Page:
Linux / Unix: Rsync Resume Partially Downloaded Files

by on July 2, 2012 · 1 comment· LAST UPDATED July 2, 2012

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I know wget command can resume downloads. H>ow do I resume partially transferred files using rsync command line under Unix like operating systems?

Yee, by default, the rsync command will delete any partially transferred file if the transfer is interrupted. In some circumstances it is more desirable to keep partially transferred files. Using the --partial option tells rsync to keep the partial file which should make a subsequent transfer of the rest of the file much faster. The syntax is:

 
rsync -av --partial /path/to/file /path/to/dest
rsync -av --partial user@server1.cyberciti.biz:/path/to/file /path/to/dest
 

You can also use -P option for the same purpose. In this example, copy partially transferred file:

 
rsync -avP user@server1.cyberciti.biz:~/Downloads/centos.iso ~/Downloads/
 
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{ 1 comment… read it below or add one }

1 Brian July 18, 2012 at 11:56 pm

One thing to note is that when using –partial, rsync will save the partial file with the final name of the file, but it will be truncated. The next time you run the rsync, that file will NOT appear to be getting updated. Rsync will make a copy of it with a temp file name that starts with a “.”. You can see the file by using “ls -a” in the same directory as your file. It will perform a checksum of each part of the local file and copy that chunk to the new file, then it will start getting the missing chunks from the remote server.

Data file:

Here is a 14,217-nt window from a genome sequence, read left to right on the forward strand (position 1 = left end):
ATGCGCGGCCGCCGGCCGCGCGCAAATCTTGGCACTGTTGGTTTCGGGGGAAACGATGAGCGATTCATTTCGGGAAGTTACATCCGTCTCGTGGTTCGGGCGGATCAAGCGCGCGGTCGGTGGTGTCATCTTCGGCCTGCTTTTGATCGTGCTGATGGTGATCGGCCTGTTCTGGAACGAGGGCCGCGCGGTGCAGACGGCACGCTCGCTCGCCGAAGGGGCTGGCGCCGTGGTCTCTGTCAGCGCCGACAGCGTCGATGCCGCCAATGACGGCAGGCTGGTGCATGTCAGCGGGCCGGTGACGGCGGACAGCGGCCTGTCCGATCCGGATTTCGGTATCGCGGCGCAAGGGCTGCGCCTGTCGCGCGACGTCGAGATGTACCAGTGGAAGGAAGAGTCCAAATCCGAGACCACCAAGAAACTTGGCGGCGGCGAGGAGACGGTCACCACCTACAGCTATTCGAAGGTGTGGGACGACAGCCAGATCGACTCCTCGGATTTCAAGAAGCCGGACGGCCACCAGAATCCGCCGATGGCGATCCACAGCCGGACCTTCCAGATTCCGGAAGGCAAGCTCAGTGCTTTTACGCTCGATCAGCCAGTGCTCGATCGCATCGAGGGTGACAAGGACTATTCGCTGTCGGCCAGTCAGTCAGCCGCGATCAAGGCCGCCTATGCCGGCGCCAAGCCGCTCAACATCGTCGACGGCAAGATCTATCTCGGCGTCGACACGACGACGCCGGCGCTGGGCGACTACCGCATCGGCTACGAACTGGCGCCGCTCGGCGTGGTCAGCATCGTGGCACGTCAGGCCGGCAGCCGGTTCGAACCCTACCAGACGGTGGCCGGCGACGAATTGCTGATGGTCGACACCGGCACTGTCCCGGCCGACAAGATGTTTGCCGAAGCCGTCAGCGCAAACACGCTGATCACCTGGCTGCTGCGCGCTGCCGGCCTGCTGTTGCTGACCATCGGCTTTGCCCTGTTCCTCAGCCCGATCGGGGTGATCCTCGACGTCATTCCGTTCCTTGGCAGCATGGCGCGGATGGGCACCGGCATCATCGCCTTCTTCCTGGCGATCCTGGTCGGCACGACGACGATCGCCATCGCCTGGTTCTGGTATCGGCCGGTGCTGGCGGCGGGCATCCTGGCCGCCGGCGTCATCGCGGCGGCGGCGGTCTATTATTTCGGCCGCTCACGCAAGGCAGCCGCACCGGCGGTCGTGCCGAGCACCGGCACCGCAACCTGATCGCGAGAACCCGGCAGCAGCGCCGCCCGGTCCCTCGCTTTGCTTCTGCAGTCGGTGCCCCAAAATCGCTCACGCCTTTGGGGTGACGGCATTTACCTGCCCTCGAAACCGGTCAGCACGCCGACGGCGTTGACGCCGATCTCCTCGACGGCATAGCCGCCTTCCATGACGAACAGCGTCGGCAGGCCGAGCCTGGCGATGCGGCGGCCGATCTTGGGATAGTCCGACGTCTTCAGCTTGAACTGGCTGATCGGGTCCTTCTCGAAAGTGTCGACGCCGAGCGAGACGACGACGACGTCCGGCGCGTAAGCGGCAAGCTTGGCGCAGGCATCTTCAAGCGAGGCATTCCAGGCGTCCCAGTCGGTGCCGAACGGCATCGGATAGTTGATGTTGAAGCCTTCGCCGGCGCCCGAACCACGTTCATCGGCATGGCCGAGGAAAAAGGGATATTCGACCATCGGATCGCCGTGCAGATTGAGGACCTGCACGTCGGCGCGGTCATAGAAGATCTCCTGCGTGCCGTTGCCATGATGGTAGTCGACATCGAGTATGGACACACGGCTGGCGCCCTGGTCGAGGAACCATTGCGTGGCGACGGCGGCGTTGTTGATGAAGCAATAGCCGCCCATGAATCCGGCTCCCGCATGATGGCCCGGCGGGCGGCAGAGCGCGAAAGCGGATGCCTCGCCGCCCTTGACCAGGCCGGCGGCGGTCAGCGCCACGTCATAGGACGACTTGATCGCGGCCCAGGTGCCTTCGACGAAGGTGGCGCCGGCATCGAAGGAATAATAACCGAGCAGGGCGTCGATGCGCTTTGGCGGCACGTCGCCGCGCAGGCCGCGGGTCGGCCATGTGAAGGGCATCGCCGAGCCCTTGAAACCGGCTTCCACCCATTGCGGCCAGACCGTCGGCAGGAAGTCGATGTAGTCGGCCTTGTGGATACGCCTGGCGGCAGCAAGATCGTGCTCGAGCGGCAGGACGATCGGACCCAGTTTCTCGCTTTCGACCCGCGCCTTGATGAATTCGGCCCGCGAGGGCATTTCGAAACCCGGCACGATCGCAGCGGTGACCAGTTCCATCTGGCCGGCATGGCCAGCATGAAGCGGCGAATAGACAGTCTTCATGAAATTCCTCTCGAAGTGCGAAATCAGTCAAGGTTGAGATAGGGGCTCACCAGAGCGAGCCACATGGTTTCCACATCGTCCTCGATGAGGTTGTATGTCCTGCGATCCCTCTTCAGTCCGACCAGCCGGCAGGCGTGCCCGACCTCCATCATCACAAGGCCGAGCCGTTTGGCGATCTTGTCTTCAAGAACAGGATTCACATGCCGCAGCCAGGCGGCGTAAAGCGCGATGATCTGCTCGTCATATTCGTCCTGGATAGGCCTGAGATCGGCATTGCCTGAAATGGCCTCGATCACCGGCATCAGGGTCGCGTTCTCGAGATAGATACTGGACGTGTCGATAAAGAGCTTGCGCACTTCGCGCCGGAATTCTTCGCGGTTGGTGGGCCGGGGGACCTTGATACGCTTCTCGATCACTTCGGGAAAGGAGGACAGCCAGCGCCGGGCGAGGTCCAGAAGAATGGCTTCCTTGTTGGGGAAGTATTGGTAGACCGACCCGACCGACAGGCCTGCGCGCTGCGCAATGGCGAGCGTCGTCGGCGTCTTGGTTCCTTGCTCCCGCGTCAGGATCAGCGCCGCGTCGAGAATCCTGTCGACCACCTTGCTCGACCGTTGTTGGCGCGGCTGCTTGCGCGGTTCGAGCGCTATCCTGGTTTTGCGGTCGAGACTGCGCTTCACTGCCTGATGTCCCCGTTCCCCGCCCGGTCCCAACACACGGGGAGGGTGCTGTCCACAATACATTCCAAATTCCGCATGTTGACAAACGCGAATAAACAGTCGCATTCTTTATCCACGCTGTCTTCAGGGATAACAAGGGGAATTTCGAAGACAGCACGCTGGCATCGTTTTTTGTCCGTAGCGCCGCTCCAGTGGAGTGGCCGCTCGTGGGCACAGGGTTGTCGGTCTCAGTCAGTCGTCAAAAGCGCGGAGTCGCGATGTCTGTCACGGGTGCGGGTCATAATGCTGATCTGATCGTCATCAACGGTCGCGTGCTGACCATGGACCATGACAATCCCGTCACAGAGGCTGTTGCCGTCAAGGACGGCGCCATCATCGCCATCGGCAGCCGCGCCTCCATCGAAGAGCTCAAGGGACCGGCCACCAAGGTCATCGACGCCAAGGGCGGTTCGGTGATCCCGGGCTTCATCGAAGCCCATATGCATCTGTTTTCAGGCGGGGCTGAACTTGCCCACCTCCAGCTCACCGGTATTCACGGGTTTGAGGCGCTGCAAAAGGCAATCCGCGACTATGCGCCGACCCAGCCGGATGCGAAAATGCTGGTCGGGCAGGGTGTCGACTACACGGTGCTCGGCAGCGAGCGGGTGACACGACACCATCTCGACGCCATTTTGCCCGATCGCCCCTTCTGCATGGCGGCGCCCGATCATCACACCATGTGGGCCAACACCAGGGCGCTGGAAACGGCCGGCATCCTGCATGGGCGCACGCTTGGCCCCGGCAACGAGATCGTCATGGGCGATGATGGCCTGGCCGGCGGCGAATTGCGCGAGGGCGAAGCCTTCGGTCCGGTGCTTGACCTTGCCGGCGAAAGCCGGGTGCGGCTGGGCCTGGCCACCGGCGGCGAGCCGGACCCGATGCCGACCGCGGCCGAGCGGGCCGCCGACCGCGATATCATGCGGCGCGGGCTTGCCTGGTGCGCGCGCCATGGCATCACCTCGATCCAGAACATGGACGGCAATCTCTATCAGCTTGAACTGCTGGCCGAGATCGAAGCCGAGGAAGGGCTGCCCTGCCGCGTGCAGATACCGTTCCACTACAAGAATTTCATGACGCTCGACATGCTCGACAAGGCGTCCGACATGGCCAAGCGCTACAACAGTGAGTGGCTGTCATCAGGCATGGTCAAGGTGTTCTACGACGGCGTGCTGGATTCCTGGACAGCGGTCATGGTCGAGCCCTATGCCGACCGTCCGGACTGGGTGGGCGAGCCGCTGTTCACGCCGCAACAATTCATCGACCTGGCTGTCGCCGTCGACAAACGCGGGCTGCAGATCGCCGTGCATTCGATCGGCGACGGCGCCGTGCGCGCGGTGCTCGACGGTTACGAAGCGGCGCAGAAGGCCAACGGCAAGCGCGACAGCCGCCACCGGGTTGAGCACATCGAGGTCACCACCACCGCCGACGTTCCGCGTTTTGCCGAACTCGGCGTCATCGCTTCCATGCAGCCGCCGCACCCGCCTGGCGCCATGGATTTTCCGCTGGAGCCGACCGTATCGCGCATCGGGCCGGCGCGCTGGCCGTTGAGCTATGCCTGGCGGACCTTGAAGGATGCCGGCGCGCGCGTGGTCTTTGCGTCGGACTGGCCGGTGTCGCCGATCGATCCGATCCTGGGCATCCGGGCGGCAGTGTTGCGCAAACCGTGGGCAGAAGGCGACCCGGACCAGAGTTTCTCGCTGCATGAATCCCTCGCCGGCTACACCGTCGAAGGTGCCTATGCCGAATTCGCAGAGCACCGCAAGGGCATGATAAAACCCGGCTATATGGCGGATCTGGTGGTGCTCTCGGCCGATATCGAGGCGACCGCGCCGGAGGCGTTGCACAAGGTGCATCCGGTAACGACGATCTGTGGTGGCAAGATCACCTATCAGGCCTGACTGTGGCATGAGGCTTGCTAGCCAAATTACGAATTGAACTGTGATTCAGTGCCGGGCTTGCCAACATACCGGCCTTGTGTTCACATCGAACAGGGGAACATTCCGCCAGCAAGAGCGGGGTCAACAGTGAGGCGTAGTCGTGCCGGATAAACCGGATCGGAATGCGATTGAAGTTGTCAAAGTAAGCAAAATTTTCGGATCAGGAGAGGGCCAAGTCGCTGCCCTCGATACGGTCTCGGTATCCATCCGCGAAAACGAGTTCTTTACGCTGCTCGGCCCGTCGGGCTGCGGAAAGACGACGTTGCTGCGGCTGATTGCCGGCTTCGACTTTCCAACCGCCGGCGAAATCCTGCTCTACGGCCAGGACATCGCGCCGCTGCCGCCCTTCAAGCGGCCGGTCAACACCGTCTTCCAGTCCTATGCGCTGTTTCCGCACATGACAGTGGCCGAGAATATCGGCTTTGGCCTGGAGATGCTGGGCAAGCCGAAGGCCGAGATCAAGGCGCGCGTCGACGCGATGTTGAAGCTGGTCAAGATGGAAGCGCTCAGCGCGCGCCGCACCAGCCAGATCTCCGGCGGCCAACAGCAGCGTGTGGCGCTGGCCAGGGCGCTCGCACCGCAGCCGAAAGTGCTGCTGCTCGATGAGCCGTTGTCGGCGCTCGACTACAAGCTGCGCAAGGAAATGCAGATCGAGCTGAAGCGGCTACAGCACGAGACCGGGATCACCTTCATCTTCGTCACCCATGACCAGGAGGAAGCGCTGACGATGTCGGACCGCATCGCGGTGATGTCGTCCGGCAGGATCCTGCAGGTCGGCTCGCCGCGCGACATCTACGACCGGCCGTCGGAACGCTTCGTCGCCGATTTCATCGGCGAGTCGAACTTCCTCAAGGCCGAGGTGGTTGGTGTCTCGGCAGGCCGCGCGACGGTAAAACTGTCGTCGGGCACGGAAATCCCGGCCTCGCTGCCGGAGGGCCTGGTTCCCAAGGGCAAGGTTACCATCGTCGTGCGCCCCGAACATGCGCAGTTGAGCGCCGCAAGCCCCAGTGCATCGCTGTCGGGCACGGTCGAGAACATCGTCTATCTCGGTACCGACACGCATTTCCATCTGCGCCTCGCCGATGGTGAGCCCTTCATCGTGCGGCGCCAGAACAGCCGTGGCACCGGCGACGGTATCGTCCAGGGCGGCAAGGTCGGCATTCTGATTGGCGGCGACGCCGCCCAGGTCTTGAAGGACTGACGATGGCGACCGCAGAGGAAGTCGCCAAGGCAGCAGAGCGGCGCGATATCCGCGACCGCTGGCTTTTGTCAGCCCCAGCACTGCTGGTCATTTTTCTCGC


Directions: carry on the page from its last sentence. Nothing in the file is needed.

This can be very confusing from an interface standpoint, since you will not see the original partial file get updated until the transfer is complete. You will also see the speed (if using –progress) appear to go really fast, but this is cause by the local file copy, not a sudden huge increase in your network bandwidth.

Summary: using –partial is very helpful, but the feedback it provides can be confusing.

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